Prickly Pear Buds, Bees On The Prickly Pear, Before The Bloom, Minneapolis, Minnesota, July 2008, photo © 2008-2009 by QuoinMonkey. All rights reserved.

 

 

Post Script: Happy Mother’s Day and much gratitude to ybonesy, Amelia (I miss you!), oliverowl, gritsinpa, ybonesy’s Mom, Jim’s Mom, red Ravine readers who are Mothers, and all the other Mothers who show up and make a difference in the world. May your Spring day be filled with passion and wonder.

 

-posted on red Ravine, Sunday, May 10th, 2009

-related to posts:  WRITING TOPIC — NAMES OF FLOWERS, day after mother’s day haiku, haiku 2 (one-a-day)

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No bunnies in the garden, Easter bunny statue
after a visit by the ghost, April 2009, photo ©
2009 by ybonesy. All rights reserved.



On Easter Sunday night, the night Patty came over with my ugly rabbit in tow, the ghost was active. We sat in the great room, exhausted but satisfied. The party had been a success. The house was clean (we vacuumed up edible Easter basket grass from all corners of the playroom), ham was in the fridge, the dishes done. Patty, Jim, and I stared at my ugly Easter bunny — Patty found it at Marshall’s — and laughed. It stood two feet tall on hind legs. Other than the basket it carried in its paws, the rabbit was meant to be realistic, not a cartoon bunny. It was painted khaki tan.

When the gate outside the window snapped closed, Jim glanced my way. “What?” I said, knowing exactly why he looked at me. He told Patty that it was the ghost. Like Jim, Patty has a sixth sense. Jim told her that the ghost was matriarchal, that she had been a gardener and wanted the place to be looked after.

Patty looked out into the darkness. It was late. She got up to leave. I walked her to the front door as Jim took my ugly bunny out to the back patio.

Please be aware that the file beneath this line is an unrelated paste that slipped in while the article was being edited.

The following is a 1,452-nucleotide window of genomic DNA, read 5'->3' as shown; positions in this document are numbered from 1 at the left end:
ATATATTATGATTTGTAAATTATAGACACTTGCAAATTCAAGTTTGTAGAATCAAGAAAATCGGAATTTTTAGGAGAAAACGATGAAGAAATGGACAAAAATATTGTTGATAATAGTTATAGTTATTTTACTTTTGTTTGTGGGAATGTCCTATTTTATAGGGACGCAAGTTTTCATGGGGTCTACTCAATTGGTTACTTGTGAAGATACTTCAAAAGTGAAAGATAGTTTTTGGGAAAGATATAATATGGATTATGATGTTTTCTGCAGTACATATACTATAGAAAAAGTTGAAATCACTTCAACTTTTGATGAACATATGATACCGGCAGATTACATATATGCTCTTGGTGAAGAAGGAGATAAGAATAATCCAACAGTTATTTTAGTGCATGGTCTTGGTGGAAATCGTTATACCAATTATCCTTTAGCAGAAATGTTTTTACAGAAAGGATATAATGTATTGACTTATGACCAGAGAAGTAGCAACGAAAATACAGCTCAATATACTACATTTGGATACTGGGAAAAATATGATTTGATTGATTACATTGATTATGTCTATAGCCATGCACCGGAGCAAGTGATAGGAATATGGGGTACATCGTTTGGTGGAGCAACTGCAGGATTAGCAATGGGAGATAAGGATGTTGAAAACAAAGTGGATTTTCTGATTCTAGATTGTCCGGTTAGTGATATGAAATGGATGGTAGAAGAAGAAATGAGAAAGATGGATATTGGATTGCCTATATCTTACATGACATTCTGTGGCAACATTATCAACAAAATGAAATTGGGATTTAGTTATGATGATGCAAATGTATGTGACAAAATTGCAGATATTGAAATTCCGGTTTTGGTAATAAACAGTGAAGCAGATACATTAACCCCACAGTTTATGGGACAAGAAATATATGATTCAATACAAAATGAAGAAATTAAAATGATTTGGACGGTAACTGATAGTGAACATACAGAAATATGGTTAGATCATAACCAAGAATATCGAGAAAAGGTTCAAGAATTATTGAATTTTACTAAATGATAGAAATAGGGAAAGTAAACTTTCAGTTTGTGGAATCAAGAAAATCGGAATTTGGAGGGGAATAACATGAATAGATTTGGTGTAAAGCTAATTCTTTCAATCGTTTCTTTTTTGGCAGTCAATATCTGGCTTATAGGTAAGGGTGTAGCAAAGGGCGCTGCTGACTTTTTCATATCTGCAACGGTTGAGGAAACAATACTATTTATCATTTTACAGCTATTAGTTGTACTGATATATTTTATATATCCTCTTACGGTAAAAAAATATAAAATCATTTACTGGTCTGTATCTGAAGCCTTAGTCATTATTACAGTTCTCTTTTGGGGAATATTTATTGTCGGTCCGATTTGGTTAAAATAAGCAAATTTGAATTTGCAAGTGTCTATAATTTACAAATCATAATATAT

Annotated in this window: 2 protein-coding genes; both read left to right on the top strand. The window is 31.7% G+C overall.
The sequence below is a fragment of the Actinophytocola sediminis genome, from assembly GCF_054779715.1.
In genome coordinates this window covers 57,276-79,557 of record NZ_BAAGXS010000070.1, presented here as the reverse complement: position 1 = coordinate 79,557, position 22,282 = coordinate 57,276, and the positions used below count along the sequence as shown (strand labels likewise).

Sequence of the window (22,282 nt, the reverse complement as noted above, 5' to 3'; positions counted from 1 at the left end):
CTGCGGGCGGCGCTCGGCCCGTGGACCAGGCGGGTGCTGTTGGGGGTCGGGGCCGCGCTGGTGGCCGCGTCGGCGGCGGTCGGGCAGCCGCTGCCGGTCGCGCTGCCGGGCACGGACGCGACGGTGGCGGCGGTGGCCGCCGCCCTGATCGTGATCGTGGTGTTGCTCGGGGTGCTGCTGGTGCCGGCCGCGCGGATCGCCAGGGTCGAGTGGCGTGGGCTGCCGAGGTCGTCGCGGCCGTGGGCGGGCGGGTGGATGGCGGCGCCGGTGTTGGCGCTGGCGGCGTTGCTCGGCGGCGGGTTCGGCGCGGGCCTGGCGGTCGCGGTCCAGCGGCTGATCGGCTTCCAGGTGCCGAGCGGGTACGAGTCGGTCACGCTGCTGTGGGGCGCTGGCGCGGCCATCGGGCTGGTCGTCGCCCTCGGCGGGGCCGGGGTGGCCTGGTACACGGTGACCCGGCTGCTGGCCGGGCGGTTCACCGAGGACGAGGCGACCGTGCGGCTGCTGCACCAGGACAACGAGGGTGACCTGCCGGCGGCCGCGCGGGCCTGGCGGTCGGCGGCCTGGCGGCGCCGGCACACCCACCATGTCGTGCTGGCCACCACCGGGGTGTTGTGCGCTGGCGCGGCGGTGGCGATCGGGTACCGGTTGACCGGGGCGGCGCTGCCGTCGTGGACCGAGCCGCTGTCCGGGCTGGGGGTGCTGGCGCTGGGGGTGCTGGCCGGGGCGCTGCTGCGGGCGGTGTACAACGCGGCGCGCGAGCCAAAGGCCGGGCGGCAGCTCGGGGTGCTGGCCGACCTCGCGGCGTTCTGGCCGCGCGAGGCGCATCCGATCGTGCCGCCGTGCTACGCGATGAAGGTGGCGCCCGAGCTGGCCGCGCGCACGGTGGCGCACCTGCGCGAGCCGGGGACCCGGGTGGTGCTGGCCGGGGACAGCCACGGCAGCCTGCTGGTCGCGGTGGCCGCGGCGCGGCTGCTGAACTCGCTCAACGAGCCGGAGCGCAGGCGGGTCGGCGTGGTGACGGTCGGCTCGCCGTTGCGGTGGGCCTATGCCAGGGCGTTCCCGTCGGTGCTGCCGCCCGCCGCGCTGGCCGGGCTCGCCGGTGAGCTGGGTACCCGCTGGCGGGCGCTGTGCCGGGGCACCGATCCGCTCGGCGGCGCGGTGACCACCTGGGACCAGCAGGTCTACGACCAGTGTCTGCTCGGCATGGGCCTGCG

The first year we lived here the ghost was most active in the master bathroom. She flushed the toilet at random, sometimes several times a night. One time she bumped me as I leaned over the sink brushing my teeth. Jim had also felt her presence, even seen her—not her face but the old-fashioned fabric of her dress—in the laundry room. I pictured her to be matronly, gray hair in a bun, benevolent but stern like an elderly woman in a Mary Cassatt painting.

But lately she’s been out by the side gate, along a brick path leading from the front porch to the rose garden in the back. That’s where the greenhouse is, too. Jim is convinced she wants to see us using the greenhouse. He thinks my recent project revitalizing the rose garden is especially making her happy.

It is a sweet spot. An old apple tree anchors it, hanging like a weeping willow over the large plot. In the dirt are the graves of two dogs, an entire sprinkler system that no longer works, and several round stepping stones that were (until we uncovered them) buried under debris. The only living remnants of a thriving garden, besides the apple tree, are the several rose bushes, one taller than me by a couple of feet. I’ve told Jim, “Someone once loved this space.”

It must have been lush at one time.




Easter bunny in front of the garden, April 2009, photo © 2009 by ybonesy, all rights reserved